Your knees have come back somewhat by raising the hips a little; as you say the bar is a little out in front. Now if you get it really close to your shins you should be able to get your back even tighter and drop the hips just a tiny bit more and really engage those hamstrings. Try it out for size, and even if it doesn't click with you I'll warrant you've already made a difference in the way your lifting feels and your confidence.

Mobility in the hips is very important, especially when you give them such a beating. Hip mobility will allow you to tuck your thighs in very close to your torso without losing back tightness. The benefits for your deadlifting and squatting may be obvious.

Here are two super painful exercises for your hips:

WFS
http://www.youtube.com/watch?v=HWfnA...layer_embedded

http://www.youtube.com/watch?v=mlYM3KWwrGY
WFS
__________________
...
  Reply With Quote
Old 04-08-2010, 06:27 PM   #20
Joe Bernard
Member Joe Bernard is offline
 
Profile:
Join Date: Aug 2007
Location: Philadelphia  PA
Posts: 2,626
Re: My lower back is weak (deadlifts)

Ditch the running shoes and deadlift in barefeet or shoes with flat soles like chucks or VFFs. The running shoes have a squishy sole and provide an unstable base, lengthens how far the bar has to travel, and causes you to lose some power.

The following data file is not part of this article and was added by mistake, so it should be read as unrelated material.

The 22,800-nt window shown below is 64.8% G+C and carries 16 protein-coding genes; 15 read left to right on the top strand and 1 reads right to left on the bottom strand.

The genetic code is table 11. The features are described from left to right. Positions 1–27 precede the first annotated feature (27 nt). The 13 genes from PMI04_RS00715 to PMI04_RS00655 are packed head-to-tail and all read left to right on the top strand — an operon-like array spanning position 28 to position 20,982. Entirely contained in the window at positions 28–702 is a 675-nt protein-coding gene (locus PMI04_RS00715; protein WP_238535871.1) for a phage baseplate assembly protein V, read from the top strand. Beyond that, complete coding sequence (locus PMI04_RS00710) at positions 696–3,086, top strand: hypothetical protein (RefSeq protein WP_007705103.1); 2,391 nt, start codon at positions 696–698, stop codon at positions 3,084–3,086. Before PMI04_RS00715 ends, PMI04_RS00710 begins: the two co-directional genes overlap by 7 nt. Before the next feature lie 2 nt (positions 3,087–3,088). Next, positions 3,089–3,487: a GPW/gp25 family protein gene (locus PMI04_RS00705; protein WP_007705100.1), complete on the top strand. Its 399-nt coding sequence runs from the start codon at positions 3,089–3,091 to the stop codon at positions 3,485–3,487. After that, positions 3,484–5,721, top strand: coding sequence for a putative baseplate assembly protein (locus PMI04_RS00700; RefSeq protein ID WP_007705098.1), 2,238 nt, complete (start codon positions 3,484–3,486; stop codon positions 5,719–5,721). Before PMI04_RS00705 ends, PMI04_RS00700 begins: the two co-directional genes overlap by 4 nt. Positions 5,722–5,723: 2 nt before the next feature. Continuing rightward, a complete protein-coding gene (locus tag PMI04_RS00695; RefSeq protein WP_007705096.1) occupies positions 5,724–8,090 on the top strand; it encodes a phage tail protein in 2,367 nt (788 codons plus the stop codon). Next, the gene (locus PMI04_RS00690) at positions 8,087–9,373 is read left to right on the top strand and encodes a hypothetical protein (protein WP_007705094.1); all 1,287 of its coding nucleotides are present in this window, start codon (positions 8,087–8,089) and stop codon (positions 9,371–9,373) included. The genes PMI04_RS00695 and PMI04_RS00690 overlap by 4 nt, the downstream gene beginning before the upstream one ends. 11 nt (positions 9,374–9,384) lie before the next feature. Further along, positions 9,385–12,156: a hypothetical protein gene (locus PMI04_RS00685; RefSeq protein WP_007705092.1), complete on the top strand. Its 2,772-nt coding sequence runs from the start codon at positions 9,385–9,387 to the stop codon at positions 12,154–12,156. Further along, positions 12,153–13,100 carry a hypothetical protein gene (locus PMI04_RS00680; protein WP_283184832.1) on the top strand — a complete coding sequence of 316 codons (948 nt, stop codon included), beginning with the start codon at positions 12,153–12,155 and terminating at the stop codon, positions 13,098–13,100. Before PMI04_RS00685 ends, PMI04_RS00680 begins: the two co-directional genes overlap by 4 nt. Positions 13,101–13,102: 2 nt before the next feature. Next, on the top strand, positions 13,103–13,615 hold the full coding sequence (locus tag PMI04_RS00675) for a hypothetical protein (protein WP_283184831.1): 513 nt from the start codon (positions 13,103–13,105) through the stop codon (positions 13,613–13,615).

Reply With Quote
Reply


Thread Tools

Posting Rules
You may not post new threads
You may not post replies
You may not post attachments
You may not edit your posts

vB code is On
Smilies are On
[IMG] code is Off
HTML code is Off
Forum Jump

Similar Threads
Thread Thread Starter Forum Replies Last Post
Weak lower back? (crunch noises, pain) + deadlift. Rob Cornell Health and Medical Issues 25 10-02-2009 05:19 PM
Lower Back and Right Leg Pain after Deadlifts Jay Shafir Injuries 18 03-24-2009 05:16 PM
Lower Thoracic Back Pain During Deadlifts/Squats Zach Miller Injuries 17 01-26-2009 09:49 PM
Lower Back Injury after deadlifts? John Arthur Spear Injuries 3 07-10-2007 09:18 AM
Deadlifts giving me lower back pain! Alfonso Bandera Exercises 18 12-18-2006 11:04 AM


All times are GMT -7. The time now is 09:16 AM.


Powered by vBulletin® Version 3.6.8
Copyright ©2000 - 2019, Jelsoft Enterprises Ltd.
CrossFit is a registered trademark of CrossFit Inc.